After Tower recognized this gap in the migration landscape, Climate Refugees was born in 2015. But for years, there has been a severe lack of funding for the organization’s work. “In order for policy to be created, the work has to be funded to identify what the problem is,” Tower says. “But what happens when you’re ahead of the policy conversation, almost no national-level policy exists, and therefore no philanthropy is keen to address the issue.”
Still, through the organization, Tower has conducted field research on displaced populations, including inter- viewing more than 100 refugees and internally displaced people in the Lake Chad Basin and 130 people in Kenya and Somalia. She has served as a subject matter expert to members of Congress and the media, and in June 2022, her work was cited by the United Nations’ special rapporteur on human rights in the context of climate change.
‘I Needed to Keep Learning’
Because her family moved around so much as a child, Tower couldn’t finish traditional high school. She took a special UK O-level exam in Sri Lanka meant for students whose education had been disrupted and then returned to the US and enrolled in community college night classes while working full- time throughout her 20s. Eventually, Tower transferred to UCLA and studied international development, building on her lived experience.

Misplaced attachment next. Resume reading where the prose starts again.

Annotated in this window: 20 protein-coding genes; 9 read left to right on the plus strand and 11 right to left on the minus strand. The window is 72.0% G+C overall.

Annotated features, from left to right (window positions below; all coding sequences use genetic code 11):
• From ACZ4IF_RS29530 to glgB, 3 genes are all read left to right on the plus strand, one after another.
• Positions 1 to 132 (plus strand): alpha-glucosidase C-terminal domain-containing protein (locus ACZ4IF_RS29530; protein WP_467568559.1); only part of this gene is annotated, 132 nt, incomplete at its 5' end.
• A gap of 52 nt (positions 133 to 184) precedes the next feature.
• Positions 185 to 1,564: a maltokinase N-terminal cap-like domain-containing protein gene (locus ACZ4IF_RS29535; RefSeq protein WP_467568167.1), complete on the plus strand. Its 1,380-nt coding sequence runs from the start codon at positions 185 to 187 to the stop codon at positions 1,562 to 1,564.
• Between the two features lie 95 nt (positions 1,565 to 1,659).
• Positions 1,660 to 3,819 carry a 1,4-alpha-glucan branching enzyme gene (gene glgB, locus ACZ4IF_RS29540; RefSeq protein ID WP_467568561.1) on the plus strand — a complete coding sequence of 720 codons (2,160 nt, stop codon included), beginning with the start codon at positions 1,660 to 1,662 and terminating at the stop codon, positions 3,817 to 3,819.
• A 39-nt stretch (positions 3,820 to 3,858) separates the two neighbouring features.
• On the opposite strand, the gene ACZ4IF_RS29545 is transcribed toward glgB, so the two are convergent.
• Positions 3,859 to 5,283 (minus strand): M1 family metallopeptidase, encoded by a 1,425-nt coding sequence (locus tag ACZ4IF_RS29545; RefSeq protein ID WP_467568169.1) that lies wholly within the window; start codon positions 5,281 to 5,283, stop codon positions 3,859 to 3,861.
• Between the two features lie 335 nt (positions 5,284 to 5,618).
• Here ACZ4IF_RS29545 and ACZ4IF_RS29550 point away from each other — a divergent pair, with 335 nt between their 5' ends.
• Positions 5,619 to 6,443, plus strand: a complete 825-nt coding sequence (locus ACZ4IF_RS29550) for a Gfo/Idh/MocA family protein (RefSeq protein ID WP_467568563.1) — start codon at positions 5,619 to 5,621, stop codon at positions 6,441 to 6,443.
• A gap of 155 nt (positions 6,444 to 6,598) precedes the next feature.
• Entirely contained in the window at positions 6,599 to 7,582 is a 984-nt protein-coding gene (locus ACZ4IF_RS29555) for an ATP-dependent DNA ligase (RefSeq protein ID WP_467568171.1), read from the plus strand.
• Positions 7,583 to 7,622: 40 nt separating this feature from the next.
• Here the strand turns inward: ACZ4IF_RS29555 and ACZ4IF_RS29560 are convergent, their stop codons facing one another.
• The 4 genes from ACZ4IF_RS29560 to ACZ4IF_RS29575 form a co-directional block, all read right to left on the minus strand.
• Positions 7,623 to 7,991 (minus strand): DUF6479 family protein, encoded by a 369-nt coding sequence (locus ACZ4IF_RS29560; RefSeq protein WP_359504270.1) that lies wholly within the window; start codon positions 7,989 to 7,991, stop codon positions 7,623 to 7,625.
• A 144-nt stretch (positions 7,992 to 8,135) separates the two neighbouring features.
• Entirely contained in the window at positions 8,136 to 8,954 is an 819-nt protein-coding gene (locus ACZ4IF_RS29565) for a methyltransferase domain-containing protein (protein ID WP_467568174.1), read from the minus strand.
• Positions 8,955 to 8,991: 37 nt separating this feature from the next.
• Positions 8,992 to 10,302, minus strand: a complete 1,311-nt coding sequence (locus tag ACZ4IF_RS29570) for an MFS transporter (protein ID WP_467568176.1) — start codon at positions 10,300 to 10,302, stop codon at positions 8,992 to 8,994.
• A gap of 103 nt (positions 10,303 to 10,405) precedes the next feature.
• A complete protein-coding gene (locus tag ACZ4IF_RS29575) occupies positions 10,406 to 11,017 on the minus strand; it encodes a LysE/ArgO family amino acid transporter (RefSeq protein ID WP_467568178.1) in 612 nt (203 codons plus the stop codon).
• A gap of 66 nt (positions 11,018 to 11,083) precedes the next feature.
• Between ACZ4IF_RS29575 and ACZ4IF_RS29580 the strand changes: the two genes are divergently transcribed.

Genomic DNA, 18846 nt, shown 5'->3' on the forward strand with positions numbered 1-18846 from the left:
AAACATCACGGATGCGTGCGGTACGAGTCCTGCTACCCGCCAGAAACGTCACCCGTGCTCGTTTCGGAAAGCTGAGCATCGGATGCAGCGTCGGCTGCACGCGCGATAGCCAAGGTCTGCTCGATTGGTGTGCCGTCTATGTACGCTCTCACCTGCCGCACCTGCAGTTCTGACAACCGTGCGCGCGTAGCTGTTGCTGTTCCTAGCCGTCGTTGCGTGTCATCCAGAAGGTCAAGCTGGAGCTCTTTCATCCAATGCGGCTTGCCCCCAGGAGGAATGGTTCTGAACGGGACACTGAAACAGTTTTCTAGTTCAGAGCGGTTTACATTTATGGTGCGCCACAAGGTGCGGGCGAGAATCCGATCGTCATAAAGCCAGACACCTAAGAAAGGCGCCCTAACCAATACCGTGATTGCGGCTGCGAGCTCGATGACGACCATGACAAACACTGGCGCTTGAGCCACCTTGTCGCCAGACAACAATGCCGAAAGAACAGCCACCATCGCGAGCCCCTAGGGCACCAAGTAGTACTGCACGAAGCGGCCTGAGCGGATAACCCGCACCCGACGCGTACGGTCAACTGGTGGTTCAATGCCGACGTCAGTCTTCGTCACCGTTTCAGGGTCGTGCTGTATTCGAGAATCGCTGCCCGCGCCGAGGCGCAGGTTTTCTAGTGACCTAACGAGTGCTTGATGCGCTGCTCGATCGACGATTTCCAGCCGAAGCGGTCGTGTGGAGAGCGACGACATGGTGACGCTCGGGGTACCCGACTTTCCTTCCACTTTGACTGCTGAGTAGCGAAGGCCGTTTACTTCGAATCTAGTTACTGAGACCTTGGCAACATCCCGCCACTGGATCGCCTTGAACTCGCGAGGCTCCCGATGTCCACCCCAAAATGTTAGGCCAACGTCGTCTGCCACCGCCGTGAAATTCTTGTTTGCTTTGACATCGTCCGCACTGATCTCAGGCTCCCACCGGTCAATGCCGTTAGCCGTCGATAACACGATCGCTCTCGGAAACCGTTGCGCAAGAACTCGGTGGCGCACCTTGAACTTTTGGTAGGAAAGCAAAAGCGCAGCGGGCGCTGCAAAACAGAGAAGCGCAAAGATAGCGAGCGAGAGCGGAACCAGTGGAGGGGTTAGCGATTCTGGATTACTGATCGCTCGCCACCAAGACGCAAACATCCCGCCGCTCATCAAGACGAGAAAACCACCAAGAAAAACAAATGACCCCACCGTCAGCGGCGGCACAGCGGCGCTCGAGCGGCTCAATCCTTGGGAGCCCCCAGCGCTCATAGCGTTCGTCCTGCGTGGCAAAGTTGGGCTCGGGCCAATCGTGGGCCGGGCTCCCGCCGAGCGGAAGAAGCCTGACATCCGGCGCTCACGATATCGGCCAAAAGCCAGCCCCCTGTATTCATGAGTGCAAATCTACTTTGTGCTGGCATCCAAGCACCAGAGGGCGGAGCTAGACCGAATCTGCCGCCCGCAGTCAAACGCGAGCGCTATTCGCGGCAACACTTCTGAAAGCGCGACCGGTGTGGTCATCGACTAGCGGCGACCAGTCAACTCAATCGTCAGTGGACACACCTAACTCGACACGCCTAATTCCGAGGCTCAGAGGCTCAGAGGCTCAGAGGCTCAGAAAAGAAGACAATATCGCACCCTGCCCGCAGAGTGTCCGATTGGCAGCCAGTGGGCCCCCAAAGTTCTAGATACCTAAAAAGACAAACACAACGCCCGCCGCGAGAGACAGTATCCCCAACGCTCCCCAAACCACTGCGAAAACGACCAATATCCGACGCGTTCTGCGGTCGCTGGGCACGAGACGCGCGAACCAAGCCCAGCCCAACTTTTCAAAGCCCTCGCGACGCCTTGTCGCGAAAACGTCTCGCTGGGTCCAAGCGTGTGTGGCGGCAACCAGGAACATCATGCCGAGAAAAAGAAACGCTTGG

A few months into a job working with refugees, she says, “I just knew that I needed to keep learning.”
Tower applied to SIPA two weeks before the deadline — without re- searching any other graduate programs — and a year later, she moved across the country to New York. “It was incredibly unusual for me. I usu- ally need to know all my options!” she says. “But it seemed so clear that SIPA was a school where people like me, who are misfits and don’t check a box, could find a place and contribute.”
Climate Refugees’ effort to educate and advocate is overwhelmingly a one- woman endeavor. Until recently Tower had been leading the work on a volunteer basis for eight years, along with a few contributors. “It takes a team of very spirited, courageous, giving, and philanthropic individuals to do this kind of work,” Tower says.
When asked what keeps her motivated, she says, “It’s the refugees them- selves. That’s how I draw my strength, vision, and any sense of moral compass that I bring to this work.”